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Ronald Reagan famously (and wrongly) said that government wasn't the solution to the problem; it was the problem. In fact, it is the solution to the problem. We have now suffered through thirty years of a federal government that has been intentionally impaired so that it will not function for the American people, but instead has worked almost exclusively for the needs and whims of big business. And big business isn't the solution to the problem; it is the problem. I've been arguing this with free marketers since the eighties when I engaged in countless debates with University of Chicago business school and economics students while I was a graduate student there. There they unleashed such asinine theories as that moldy oldie, "The private sector can do things more efficiently than the public sector." Well, no. The mess in the attempted rebuilding in Iraq and the Gulf Coast have proven that, if it was ever in doubt (and multiple independent studies have reinforced the common sense idea that the private sector is certainly not more efficient than the public, and is definitely less cost efficient, since they have to figure in a profit margin). The whole trickle down idea, which has been put forth repeatedly over the past century, has been shown to be false over and over and over again. As Will Rogers put in so well in the twenties, some people think gold is like water: put it at the top and it will just trickle down. But, Rogers insisted, gold isn't like water at all. Put it at the top and it just stays there.Read more ›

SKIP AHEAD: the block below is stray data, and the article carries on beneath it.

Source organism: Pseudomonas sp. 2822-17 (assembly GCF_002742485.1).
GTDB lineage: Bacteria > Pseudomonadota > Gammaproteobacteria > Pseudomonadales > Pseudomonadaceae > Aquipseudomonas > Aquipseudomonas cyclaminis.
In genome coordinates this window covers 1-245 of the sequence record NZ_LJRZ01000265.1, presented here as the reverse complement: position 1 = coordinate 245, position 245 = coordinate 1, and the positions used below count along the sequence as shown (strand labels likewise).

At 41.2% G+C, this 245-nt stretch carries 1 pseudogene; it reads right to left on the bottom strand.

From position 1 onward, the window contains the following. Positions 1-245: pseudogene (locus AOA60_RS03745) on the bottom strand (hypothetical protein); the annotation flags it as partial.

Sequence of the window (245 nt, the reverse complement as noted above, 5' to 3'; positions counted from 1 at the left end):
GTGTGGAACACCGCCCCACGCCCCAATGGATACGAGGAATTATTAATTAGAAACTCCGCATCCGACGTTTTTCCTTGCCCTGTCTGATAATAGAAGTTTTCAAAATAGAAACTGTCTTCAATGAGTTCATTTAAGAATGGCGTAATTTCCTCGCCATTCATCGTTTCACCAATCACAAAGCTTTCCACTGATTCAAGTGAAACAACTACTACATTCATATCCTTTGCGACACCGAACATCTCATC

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13 of 16 people found the following review helpful By Hazel Henderson on September 5, 2008